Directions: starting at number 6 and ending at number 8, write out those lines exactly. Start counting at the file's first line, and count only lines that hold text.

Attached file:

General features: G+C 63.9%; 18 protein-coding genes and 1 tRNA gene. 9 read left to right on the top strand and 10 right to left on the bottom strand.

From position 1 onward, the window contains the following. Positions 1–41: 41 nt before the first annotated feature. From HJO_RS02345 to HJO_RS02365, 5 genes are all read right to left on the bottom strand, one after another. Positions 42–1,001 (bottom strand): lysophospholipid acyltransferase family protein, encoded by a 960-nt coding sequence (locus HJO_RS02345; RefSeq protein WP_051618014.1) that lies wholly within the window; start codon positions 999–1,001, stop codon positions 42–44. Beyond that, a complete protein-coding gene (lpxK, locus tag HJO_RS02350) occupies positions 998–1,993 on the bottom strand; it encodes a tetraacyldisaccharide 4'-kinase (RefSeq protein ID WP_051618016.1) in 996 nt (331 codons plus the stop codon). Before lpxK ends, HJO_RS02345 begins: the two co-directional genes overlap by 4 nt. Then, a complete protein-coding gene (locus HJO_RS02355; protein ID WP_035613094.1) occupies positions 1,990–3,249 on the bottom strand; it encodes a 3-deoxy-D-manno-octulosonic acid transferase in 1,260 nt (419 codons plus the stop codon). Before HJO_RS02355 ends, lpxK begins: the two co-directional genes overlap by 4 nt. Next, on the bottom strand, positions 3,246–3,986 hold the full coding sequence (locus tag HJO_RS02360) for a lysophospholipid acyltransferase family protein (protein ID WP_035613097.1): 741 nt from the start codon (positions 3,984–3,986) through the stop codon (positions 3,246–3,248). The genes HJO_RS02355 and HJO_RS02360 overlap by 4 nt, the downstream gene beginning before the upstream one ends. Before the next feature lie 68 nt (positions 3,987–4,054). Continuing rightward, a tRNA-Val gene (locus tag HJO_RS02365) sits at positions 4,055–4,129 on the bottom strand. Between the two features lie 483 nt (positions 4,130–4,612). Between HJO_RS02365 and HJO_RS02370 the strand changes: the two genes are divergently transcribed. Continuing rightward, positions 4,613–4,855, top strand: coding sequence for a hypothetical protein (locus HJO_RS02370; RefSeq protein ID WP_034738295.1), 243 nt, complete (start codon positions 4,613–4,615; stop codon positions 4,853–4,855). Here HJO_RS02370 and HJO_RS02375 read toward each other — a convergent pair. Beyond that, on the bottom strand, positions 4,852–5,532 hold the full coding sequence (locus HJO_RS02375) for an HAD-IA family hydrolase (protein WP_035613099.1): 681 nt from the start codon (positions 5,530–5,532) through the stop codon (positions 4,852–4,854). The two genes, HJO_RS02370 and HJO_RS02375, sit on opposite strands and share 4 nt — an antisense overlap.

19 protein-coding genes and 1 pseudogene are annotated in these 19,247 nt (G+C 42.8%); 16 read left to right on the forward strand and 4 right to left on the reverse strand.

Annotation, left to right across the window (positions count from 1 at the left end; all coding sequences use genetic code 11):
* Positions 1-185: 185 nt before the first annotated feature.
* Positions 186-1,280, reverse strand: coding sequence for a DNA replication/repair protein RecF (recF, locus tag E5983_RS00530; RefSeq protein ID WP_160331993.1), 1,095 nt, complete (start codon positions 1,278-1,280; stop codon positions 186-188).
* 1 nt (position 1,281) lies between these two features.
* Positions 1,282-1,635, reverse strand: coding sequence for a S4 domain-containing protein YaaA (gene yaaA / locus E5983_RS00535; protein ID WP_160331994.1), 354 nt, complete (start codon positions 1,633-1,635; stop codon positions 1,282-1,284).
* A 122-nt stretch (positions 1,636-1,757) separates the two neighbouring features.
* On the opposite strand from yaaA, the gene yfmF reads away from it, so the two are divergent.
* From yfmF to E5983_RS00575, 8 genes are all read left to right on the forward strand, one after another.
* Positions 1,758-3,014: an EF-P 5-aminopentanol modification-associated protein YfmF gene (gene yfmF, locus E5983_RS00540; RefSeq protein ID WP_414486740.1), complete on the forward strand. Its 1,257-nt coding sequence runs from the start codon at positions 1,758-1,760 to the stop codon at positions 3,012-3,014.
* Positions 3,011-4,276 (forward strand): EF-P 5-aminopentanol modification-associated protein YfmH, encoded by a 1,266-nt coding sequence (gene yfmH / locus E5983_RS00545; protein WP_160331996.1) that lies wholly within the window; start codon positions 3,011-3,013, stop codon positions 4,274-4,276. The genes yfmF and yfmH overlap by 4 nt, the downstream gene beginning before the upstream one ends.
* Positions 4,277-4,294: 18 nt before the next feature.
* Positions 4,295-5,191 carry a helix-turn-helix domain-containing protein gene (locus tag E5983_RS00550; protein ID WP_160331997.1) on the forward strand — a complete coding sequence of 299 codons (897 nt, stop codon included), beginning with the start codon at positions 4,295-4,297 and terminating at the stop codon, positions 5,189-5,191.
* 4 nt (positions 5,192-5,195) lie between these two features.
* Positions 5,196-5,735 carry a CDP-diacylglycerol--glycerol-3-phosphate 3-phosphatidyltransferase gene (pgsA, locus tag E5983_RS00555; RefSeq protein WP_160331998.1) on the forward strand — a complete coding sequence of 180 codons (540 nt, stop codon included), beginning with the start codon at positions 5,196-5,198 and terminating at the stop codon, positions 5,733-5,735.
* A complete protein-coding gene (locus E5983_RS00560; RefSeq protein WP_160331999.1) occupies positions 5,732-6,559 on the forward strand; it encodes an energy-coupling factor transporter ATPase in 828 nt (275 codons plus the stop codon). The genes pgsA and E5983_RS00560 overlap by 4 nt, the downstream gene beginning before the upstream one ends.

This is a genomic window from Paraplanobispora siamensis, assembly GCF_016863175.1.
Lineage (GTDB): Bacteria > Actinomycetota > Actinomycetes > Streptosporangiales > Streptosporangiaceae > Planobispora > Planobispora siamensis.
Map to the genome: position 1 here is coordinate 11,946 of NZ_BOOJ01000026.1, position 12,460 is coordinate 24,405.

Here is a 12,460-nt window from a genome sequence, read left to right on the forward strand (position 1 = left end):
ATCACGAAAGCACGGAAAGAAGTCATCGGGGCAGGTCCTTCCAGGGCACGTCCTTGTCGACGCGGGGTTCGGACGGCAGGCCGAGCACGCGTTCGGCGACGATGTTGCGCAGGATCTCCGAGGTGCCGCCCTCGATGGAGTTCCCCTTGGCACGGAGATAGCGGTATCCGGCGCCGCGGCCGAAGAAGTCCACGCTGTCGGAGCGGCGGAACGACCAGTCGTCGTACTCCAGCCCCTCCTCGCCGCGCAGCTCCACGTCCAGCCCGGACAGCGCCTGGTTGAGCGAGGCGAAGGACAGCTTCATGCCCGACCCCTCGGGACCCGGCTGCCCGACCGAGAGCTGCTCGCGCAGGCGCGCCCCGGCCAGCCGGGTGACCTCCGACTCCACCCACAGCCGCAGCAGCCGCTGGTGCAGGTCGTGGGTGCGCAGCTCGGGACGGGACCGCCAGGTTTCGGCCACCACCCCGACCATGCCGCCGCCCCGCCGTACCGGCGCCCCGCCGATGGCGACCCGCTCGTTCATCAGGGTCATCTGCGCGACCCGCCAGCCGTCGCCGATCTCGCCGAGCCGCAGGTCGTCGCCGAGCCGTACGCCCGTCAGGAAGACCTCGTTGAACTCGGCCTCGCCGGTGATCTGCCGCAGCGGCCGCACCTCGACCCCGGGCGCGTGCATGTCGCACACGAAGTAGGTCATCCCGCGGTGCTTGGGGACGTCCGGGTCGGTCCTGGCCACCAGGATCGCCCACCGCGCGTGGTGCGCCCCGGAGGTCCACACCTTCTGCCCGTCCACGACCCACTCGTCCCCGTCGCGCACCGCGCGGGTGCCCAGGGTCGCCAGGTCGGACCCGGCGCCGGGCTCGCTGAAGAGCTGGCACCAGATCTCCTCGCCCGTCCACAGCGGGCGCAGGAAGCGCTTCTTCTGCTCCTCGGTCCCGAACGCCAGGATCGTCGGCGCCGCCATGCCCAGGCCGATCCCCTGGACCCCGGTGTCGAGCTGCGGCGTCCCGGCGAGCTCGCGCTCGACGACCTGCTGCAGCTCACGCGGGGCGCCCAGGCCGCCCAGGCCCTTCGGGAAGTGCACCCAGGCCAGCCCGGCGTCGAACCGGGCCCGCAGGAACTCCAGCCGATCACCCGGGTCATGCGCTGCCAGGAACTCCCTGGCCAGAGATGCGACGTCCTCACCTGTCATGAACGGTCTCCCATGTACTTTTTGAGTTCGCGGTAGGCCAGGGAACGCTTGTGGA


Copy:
* Positions 186-1,280, reverse strand: coding sequence for a DNA replication/repair protein RecF (recF, locus tag E5983_RS00530; RefSeq protein ID WP_160331993.1), 1,095 nt, complete (start codon positions 1,278-1,280; stop codon positions 186-188).
* 1 nt (position 1,281) lies between these two features.
* Positions 1,282-1,635, reverse strand: coding sequence for a S4 domain-containing protein YaaA (gene yaaA / locus E5983_RS00535; protein ID WP_160331994.1), 354 nt, complete (start codon positions 1,633-1,635; stop codon positions 1,282-1,284).